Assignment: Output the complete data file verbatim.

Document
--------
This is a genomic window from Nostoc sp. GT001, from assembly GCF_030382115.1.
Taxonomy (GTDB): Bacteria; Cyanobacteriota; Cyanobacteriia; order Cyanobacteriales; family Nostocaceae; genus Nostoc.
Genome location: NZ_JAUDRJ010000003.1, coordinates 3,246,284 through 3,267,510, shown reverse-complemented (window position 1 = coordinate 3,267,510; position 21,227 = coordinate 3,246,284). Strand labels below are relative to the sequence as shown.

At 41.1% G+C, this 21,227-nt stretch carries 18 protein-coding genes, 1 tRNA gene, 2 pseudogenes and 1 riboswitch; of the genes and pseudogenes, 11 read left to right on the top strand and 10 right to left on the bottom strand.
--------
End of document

This is a genomic window from Nostoc sp. GT001, from assembly GCF_030382115.1.
Taxonomy (GTDB): Bacteria; Cyanobacteriota; Cyanobacteriia; order Cyanobacteriales; family Nostocaceae; genus Nostoc.
Genome location: NZ_JAUDRJ010000003.1, coordinates 3,246,284 through 3,267,510, shown reverse-complemented (window position 1 = coordinate 3,267,510; position 21,227 = coordinate 3,246,284). Strand labels below are relative to the sequence as shown.

At 41.1% G+C, this 21,227-nt stretch carries 18 protein-coding genes, 1 tRNA gene, 2 pseudogenes and 1 riboswitch; of the genes and pseudogenes, 11 read left to right on the top strand and 10 right to left on the bottom strand.